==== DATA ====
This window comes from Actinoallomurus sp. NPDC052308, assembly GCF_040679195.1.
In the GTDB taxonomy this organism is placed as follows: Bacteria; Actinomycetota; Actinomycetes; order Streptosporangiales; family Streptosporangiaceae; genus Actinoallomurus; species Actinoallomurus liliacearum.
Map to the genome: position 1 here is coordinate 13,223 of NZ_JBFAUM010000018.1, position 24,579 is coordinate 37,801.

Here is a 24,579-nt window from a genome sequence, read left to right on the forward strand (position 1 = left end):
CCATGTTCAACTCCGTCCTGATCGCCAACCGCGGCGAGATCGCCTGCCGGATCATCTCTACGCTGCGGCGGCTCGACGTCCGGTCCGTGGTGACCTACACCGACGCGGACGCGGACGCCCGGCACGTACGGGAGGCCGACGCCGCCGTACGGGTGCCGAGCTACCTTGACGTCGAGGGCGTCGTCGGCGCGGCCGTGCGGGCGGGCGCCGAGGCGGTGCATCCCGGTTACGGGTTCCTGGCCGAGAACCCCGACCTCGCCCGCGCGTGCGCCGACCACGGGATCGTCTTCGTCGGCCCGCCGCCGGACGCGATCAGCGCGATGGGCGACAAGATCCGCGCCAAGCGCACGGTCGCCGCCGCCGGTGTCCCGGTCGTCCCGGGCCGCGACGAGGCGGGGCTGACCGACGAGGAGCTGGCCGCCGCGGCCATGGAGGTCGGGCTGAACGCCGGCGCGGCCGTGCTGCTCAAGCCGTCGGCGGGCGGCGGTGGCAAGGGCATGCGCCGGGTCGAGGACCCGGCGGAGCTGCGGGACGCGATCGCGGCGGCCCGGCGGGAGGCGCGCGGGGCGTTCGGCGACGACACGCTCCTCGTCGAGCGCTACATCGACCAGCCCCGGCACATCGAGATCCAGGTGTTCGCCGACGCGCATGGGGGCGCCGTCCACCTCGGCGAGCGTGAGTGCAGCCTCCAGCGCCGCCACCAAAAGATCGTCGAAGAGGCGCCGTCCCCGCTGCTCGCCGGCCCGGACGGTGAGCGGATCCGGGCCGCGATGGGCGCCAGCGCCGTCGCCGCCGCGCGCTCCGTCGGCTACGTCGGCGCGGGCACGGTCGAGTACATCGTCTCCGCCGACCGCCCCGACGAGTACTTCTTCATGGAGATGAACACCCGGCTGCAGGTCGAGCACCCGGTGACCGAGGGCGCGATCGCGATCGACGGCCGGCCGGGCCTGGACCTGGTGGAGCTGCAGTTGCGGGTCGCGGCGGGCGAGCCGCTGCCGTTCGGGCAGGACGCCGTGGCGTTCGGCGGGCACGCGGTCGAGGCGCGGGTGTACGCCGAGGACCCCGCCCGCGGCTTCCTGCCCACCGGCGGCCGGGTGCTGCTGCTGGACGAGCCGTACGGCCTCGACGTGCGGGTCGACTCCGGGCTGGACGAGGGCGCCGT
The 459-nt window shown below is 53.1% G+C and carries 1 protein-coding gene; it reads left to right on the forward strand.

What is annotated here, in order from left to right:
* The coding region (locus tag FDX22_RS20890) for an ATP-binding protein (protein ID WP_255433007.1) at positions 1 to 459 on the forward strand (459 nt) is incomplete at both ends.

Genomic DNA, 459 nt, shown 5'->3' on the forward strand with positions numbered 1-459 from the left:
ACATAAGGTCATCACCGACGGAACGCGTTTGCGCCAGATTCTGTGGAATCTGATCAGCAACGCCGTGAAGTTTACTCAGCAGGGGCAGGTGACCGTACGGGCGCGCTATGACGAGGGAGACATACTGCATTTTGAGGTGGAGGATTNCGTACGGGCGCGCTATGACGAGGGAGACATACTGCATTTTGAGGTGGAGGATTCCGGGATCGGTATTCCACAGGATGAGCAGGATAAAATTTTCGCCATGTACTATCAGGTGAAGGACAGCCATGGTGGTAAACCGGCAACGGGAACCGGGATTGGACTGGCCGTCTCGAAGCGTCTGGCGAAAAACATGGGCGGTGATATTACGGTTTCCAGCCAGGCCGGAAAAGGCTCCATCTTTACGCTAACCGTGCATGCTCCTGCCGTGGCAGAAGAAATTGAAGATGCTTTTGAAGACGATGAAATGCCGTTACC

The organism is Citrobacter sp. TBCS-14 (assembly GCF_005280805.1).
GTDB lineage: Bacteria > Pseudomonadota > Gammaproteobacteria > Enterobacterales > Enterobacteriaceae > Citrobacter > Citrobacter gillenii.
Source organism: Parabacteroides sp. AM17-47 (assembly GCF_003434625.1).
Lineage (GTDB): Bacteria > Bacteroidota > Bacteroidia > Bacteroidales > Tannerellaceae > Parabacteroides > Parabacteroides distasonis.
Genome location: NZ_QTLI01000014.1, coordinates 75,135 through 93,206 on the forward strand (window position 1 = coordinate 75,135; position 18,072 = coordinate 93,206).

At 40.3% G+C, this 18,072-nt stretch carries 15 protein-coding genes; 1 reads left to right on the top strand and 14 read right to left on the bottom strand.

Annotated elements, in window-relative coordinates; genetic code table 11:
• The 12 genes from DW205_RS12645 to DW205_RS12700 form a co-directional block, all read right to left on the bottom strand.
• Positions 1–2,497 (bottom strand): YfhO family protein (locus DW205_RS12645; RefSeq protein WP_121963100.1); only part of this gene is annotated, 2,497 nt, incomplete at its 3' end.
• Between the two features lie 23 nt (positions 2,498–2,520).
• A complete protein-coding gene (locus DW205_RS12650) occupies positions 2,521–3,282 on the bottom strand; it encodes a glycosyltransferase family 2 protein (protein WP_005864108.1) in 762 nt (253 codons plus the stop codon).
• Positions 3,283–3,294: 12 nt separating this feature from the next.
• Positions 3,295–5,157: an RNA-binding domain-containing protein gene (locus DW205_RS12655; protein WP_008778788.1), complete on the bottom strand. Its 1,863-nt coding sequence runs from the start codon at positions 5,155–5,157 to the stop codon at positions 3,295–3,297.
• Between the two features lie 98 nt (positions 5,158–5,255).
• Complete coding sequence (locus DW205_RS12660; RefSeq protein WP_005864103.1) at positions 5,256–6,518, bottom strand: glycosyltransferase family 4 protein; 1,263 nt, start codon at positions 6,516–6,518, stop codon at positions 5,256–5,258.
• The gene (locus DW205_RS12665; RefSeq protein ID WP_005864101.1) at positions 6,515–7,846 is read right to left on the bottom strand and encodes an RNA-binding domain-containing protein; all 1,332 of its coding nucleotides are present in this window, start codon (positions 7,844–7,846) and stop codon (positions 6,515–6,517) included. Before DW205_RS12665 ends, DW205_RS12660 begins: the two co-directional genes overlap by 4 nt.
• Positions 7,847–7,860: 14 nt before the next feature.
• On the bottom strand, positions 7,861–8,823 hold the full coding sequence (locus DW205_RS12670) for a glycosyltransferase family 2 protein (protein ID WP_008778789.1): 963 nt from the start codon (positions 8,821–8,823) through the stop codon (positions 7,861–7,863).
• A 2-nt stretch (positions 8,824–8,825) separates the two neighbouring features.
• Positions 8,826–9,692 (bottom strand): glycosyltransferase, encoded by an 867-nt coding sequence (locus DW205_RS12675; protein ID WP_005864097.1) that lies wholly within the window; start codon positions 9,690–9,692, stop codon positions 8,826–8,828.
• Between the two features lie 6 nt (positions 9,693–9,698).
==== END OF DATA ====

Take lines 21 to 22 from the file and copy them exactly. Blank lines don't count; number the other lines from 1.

• A complete protein-coding gene (locus DW205_RS12650) occupies positions 2,521–3,282 on the bottom strand; it encodes a glycosyltransferase family 2 protein (protein WP_005864108.1) in 762 nt (253 codons plus the stop codon).
• Positions 3,283–3,294: 12 nt separating this feature from the next.